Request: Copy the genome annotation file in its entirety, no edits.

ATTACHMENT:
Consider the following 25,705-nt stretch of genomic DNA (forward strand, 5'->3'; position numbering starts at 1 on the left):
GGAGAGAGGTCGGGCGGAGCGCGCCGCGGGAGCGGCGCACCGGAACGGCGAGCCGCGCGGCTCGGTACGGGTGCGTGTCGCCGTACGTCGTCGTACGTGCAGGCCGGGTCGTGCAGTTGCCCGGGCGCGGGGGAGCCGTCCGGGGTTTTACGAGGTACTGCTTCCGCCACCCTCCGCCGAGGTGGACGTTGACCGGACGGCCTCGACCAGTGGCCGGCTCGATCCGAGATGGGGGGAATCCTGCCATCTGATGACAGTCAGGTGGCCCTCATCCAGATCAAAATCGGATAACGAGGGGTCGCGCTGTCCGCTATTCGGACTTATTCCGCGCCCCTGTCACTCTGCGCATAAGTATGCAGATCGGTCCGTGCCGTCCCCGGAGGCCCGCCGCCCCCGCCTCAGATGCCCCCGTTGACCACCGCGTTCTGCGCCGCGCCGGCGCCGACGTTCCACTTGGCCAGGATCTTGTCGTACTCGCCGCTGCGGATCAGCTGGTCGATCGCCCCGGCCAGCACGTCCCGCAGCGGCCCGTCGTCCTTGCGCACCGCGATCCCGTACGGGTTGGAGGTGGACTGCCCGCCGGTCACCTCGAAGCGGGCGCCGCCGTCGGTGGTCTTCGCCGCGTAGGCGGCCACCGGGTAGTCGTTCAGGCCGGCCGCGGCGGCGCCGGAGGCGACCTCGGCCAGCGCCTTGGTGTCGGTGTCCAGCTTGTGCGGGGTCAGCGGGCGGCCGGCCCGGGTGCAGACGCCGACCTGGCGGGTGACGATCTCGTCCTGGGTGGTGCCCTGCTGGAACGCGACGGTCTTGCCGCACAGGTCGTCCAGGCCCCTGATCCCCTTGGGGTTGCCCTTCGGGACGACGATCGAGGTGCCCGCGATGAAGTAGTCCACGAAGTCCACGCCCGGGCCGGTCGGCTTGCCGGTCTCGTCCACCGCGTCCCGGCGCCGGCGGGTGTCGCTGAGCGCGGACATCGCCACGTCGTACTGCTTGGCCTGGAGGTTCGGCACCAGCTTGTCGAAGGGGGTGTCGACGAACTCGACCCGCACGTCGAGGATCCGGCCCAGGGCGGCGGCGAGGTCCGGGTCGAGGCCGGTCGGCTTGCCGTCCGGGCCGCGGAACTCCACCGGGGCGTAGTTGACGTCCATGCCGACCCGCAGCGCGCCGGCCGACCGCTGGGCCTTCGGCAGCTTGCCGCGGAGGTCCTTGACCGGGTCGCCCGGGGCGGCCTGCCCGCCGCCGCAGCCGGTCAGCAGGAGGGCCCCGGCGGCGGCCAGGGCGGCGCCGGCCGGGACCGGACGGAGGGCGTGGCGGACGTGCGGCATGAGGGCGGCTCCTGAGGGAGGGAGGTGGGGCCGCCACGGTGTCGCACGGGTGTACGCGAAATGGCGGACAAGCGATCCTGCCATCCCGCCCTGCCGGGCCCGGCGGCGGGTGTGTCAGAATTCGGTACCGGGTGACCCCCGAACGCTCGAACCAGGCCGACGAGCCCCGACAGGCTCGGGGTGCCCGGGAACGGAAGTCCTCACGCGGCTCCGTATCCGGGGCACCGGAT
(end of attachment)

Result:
Consider the following 25,705-nt stretch of genomic DNA (forward strand, 5'->3'; position numbering starts at 1 on the left):
GGAGAGAGGTCGGGCGGAGCGCGCCGCGGGAGCGGCGCACCGGAACGGCGAGCCGCGCGGCTCGGTACGGGTGCGTGTCGCCGTACGTCGTCGTACGTGCAGGCCGGGTCGTGCAGTTGCCCGGGCGCGGGGGAGCCGTCCGGGGTTTTACGAGGTACTGCTTCCGCCACCCTCCGCCGAGGTGGACGTTGACCGGACGGCCTCGACCAGTGGCCGGCTCGATCCGAGATGGGGGGAATCCTGCCATCTGATGACAGTCAGGTGGCCCTCATCCAGATCAAAATCGGATAACGAGGGGTCGCGCTGTCCGCTATTCGGACTTATTCCGCGCCCCTGTCACTCTGCGCATAAGTATGCAGATCGGTCCGTGCCGTCCCCGGAGGCCCGCCGCCCCCGCCTCAGATGCCCCCGTTGACCACCGCGTTCTGCGCCGCGCCGGCGCCGACGTTCCACTTGGCCAGGATCTTGTCGTACTCGCCGCTGCGGATCAGCTGGTCGATCGCCCCGGCCAGCACGTCCCGCAGCGGCCCGTCGTCCTTGCGCACCGCGATCCCGTACGGGTTGGAGGTGGACTGCCCGCCGGTCACCTCGAAGCGGGCGCCGCCGTCGGTGGTCTTCGCCGCGTAGGCGGCCACCGGGTAGTCGTTCAGGCCGGCCGCGGCGGCGCCGGAGGCGACCTCGGCCAGCGCCTTGGTGTCGGTGTCCAGCTTGTGCGGGGTCAGCGGGCGGCCGGCCCGGGTGCAGACGCCGACCTGGCGGGTGACGATCTCGTCCTGGGTGGTGCCCTGCTGGAACGCGACGGTCTTGCCGCACAGGTCGTCCAGGCCCCTGATCCCCTTGGGGTTGCCCTTCGGGACGACGATCGAGGTGCCCGCGATGAAGTAGTCCACGAAGTCCACGCCCGGGCCGGTCGGCTTGCCGGTCTCGTCCACCGCGTCCCGGCGCCGGCGGGTGTCGCTGAGCGCGGACATCGCCACGTCGTACTGCTTGGCCTGGAGGTTCGGCACCAGCTTGTCGAAGGGGGTGTCGACGAACTCGACCCGCACGTCGAGGATCCGGCCCAGGGCGGCGGCGAGGTCCGGGTCGAGGCCGGTCGGCTTGCCGTCCGGGCCGCGGAACTCCACCGGGGCGTAGTTGACGTCCATGCCGACCCGCAGCGCGCCGGCCGACCGCTGGGCCTTCGGCAGCTTGCCGCGGAGGTCCTTGACCGGGTCGCCCGGGGCGGCCTGCCCGCCGCCGCAGCCGGTCAGCAGGAGGGCCCCGGCGGCGGCCAGGGCGGCGCCGGCCGGGACCGGACGGAGGGCGTGGCGGACGTGCGGCATGAGGGCGGCTCCTGAGGGAGGGAGGTGGGGCCGCCACGGTGTCGCACGGGTGTACGCGAAATGGCGGACAAGCGATCCTGCCATCCCGCCCTGCCGGGCCCGGCGGCGGGTGTGTCAGAATTCGGTACCGGGTGACCCCCGAACGCTCGAACCAGGCCGACGAGCCCCGACAGGCTCGGGGTGCCCGGGAACGGAAGTCCTCACGCGGCTCCGTATCCGGGGCACCGGAT